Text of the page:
Have you ever wondered why we have bail bonds and when did they get started? A bail bond helps those who been arrested of a crime to get out of jail regardless as to their financial situation. When someone is arrested often the bail is set. At that time, bail can be thousands of dollars. A bail bond agency will help pay for the bail but they charge a small percentage as their service fee. Bail bond services evolved over time and in the beginning, it wasn’t like it is today. Ajua Bail Bonds would like to share a brief history of bail bonds and how they evolved.
History of Bail Bonds
The concept of bail bonds began long ago and dates back during the 13th century in England. During the 13th century there was a major and unfair class division among the poor people. Often the poor were charged with crimes that required a major sum of money to pay off. The charges were so high that only wealthy land owners were able to pay off their crimes. The jail became filled with mostly the poor. Overcrowding quickly became an issue, which is where the concept of the bail bond first was developed. A bondsman would start by taking a percentage of the bail and the bondmen would pay off the rest for the individual that is going to trial. However, it took some time for England to formerly lay out the provisions for a bail bond. It wasn’t until the 17th century that the bail bond was formally created and instated. It was the Habeas Corpus Act of 1679 that created the rights and liberties for all. By 1689, the Bill of Rights further outlined the policy or term for bail bonds. The Bill of Rights also prohibits the use of excessive bail and fines as well as cruel and unusual punishment for the accused.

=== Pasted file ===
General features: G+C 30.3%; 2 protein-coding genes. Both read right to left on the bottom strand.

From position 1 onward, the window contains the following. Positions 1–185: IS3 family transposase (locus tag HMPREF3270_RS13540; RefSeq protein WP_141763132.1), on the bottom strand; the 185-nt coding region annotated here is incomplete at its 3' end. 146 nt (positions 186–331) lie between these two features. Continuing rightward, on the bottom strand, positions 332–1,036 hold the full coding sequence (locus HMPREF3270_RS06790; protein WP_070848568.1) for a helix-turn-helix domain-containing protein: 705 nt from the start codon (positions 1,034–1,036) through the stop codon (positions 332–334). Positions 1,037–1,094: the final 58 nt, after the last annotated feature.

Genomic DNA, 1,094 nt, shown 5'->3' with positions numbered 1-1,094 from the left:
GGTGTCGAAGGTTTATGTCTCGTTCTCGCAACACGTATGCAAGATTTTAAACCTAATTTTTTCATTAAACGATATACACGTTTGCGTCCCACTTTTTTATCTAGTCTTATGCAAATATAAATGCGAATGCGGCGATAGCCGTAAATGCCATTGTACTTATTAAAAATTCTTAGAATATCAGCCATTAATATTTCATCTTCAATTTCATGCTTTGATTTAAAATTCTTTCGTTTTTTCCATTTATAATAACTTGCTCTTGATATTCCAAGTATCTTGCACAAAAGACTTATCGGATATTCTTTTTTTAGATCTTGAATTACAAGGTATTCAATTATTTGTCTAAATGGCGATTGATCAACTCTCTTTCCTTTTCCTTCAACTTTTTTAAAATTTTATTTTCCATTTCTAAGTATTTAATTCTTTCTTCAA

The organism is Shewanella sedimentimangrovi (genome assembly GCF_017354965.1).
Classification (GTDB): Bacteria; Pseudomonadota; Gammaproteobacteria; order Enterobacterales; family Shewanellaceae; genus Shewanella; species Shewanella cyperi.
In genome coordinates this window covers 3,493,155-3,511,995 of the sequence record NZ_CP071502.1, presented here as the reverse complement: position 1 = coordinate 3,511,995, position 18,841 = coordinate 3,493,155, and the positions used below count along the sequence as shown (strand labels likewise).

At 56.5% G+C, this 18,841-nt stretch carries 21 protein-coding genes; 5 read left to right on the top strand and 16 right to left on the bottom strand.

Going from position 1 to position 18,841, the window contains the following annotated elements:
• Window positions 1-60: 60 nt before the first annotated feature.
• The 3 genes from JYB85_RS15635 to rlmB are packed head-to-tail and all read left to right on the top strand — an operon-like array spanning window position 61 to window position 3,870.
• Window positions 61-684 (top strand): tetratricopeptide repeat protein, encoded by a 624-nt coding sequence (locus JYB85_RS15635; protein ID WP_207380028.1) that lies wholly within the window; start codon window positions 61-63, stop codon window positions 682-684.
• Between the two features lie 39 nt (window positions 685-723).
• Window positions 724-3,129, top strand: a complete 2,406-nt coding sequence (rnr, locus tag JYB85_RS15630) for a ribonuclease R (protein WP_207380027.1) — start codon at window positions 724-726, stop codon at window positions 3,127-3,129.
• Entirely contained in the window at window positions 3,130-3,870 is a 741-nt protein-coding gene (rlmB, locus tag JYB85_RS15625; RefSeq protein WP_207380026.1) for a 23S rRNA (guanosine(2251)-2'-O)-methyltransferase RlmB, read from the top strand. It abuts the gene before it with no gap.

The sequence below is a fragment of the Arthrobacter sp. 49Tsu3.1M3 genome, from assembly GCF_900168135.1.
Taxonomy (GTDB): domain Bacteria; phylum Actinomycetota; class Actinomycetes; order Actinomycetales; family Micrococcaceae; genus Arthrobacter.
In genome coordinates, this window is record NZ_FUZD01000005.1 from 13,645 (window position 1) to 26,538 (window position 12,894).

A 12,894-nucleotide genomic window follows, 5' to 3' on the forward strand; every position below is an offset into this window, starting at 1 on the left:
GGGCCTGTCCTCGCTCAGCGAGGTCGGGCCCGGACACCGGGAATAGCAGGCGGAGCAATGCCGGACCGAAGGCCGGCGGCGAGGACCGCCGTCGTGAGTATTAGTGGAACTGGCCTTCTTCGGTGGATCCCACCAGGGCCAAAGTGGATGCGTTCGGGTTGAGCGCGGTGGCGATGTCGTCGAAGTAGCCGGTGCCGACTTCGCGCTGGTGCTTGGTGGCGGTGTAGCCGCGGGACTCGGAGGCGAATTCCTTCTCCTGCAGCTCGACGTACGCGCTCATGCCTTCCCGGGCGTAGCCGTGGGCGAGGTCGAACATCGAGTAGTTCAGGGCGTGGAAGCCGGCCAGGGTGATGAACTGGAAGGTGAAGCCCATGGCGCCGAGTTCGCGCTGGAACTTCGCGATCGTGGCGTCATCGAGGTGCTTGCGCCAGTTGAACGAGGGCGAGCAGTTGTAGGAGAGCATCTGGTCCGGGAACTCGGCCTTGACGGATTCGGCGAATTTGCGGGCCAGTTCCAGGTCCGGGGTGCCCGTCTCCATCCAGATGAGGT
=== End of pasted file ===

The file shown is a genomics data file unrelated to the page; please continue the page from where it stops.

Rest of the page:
When Did the Bail System Start in the United States?
As the early development of America was greatly influenced by England, it comes as no surprise that America adapted the same or similar bail bond system. Even though bail bond is a major element of the modern American judicial system, bail bonds underwent some major changes. The first actual legal provision for bail bonds came with The Judiciary Act of 1789. The Judiciary Act of 1789 allowed a bail bond to be accessible to anyone who wasn’t charged with a capital offense. However, a judge could grant a bail offer to those who are charged with a crime that could be punishable by death. Only a judge can grant bail to those with high offense based crimes. This is how bail bonds worked until they changed again in 1966. When the Congress passed the Bail Reform Act, which gave all non-capital defendants the right to bail bonds and help reduce discrimination. This act helps give the poor defendants the right to bail. Nevertheless, if the defendant is a major flight risk the judge can refuse bail. The Bail Reform Act underwent another change in 1984, which was aimed to close loopholes which would allow violent criminals to walk free while they wait for trail. The more dangerous defendants were to be kept locked up until their trial date.